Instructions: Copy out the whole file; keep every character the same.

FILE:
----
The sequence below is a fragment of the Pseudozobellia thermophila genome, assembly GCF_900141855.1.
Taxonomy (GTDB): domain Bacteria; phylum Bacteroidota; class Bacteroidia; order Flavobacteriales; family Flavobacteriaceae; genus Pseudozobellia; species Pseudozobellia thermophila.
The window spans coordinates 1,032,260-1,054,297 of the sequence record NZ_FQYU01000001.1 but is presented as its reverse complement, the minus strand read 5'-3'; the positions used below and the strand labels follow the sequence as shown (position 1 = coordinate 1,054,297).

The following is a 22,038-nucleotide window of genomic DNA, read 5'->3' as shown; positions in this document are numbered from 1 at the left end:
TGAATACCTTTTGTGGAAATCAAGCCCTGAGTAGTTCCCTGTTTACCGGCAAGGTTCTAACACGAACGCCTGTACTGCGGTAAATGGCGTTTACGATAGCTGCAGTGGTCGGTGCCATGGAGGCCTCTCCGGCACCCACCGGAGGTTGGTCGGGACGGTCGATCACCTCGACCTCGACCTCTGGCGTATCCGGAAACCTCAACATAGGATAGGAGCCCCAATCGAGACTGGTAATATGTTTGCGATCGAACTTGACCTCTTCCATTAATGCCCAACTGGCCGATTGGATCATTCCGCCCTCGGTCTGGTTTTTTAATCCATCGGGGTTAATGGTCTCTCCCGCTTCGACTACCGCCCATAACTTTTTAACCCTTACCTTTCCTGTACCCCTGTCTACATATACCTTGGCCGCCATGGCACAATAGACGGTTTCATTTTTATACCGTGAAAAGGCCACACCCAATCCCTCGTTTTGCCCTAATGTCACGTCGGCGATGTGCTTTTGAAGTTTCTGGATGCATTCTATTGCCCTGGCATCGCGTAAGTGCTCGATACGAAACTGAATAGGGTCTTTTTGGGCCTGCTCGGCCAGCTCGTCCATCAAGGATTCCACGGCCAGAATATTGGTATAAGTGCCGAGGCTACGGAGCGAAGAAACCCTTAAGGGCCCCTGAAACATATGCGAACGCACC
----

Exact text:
The sequence below is a fragment of the Pseudozobellia thermophila genome, assembly GCF_900141855.1.
Taxonomy (GTDB): domain Bacteria; phylum Bacteroidota; class Bacteroidia; order Flavobacteriales; family Flavobacteriaceae; genus Pseudozobellia; species Pseudozobellia thermophila.
The window spans coordinates 1,032,260-1,054,297 of the sequence record NZ_FQYU01000001.1 but is presented as its reverse complement, the minus strand read 5'-3'; the positions used below and the strand labels follow the sequence as shown (position 1 = coordinate 1,054,297).

The following is a 22,038-nucleotide window of genomic DNA, read 5'->3' as shown; positions in this document are numbered from 1 at the left end:
TGAATACCTTTTGTGGAAATCAAGCCCTGAGTAGTTCCCTGTTTACCGGCAAGGTTCTAACACGAACGCCTGTACTGCGGTAAATGGCGTTTACGATAGCTGCAGTGGTCGGTGCCATGGAGGCCTCTCCGGCACCCACCGGAGGTTGGTCGGGACGGTCGATCACCTCGACCTCGACCTCTGGCGTATCCGGAAACCTCAACATAGGATAGGAGCCCCAATCGAGACTGGTAATATGTTTGCGATCGAACTTGACCTCTTCCATTAATGCCCAACTGGCCGATTGGATCATTCCGCCCTCGGTCTGGTTTTTTAATCCATCGGGGTTAATGGTCTCTCCCGCTTCGACTACCGCCCATAACTTTTTAACCCTTACCTTTCCTGTACCCCTGTCTACATATACCTTGGCCGCCATGGCACAATAGACGGTTTCATTTTTATACCGTGAAAAGGCCACACCCAATCCCTCGTTTTGCCCTAATGTCACGTCGGCGATGTGCTTTTGAAGTTTCTGGATGCATTCTATTGCCCTGGCATCGCGTAAGTGCTCGATACGAAACTGAATAGGGTCTTTTTGGGCCTGCTCGGCCAGCTCGTCCATCAAGGATTCCACGGCCAGAATATTGGTATAAGTGCCGAGGCTACGGAGCGAAGAAACCCTTAAGGGCCCCTGAAACATATGCGAACGCACC